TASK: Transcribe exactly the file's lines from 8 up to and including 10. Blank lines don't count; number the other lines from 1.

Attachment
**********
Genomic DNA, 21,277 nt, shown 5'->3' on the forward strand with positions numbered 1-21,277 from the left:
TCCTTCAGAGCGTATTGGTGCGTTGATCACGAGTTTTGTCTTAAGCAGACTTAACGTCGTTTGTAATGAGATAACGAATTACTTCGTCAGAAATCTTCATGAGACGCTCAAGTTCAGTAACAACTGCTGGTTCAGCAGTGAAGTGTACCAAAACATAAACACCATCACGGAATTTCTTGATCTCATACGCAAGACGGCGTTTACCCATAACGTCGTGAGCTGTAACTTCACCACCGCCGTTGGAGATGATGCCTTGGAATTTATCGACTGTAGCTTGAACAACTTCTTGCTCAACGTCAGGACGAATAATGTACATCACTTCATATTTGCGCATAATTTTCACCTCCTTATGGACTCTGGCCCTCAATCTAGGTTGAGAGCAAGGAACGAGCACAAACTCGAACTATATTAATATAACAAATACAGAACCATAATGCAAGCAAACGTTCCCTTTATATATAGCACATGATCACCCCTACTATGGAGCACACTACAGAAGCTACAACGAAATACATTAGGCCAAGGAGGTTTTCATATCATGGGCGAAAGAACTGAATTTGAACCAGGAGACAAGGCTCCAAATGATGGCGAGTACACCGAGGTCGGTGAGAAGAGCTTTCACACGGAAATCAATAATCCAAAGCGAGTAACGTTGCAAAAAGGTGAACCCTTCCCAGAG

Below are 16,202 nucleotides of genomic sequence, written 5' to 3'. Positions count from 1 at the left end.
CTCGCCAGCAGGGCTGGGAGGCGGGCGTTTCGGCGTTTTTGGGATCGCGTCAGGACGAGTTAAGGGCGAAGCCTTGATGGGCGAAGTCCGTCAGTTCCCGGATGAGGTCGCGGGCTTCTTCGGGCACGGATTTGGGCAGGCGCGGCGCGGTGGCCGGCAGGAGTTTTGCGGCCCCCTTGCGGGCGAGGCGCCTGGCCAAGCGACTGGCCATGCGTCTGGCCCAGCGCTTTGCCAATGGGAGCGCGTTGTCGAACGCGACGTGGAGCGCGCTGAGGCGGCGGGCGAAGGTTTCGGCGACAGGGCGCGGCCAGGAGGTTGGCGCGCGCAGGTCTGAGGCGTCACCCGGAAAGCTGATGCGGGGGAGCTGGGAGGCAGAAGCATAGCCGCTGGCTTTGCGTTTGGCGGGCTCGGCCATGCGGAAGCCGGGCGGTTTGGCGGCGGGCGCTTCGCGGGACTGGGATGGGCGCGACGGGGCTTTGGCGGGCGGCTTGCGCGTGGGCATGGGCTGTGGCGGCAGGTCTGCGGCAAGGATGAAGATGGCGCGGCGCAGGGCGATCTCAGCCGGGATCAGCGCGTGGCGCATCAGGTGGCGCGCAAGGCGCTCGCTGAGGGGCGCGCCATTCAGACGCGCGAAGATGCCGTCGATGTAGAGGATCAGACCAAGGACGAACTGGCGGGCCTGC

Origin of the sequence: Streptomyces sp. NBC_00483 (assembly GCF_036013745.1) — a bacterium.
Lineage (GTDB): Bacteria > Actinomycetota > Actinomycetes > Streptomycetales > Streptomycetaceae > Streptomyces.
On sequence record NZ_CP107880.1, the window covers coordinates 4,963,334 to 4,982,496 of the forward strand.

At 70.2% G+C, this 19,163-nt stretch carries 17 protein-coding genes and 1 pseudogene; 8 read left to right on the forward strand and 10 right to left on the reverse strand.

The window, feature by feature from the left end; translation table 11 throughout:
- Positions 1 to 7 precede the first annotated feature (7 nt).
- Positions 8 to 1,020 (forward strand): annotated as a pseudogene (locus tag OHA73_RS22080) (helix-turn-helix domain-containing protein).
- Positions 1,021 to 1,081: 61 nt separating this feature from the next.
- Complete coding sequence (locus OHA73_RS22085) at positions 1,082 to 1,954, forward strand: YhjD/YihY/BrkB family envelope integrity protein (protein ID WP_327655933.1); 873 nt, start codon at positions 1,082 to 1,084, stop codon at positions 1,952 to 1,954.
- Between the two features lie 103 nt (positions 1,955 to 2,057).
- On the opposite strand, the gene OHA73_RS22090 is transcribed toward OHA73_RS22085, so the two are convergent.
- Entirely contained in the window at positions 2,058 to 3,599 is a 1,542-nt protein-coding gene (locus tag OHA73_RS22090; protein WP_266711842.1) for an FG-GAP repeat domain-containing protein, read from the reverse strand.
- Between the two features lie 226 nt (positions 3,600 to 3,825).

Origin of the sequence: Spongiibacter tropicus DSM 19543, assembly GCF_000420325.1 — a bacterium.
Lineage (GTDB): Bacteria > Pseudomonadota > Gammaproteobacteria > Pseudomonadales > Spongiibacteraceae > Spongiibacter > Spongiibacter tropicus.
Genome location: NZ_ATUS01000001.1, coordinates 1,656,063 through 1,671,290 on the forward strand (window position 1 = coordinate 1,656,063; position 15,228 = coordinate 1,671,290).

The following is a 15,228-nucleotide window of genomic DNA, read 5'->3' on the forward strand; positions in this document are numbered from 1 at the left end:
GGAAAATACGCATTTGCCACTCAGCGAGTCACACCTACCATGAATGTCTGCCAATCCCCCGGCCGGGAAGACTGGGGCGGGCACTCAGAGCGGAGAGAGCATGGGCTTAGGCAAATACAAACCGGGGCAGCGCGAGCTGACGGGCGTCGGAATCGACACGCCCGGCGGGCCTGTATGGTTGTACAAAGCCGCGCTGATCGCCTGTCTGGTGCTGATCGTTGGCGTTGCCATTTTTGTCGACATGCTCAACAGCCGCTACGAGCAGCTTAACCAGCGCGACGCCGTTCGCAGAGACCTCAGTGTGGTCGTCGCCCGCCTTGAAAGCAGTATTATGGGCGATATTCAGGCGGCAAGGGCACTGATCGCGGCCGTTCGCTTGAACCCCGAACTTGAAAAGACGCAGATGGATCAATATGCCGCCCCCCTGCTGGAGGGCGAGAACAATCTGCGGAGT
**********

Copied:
At 70.2% G+C, this 19,163-nt stretch carries 17 protein-coding genes and 1 pseudogene; 8 read left to right on the forward strand and 10 right to left on the reverse strand.

The window, feature by feature from the left end; translation table 11 throughout:
- Positions 1 to 7 precede the first annotated feature (7 nt).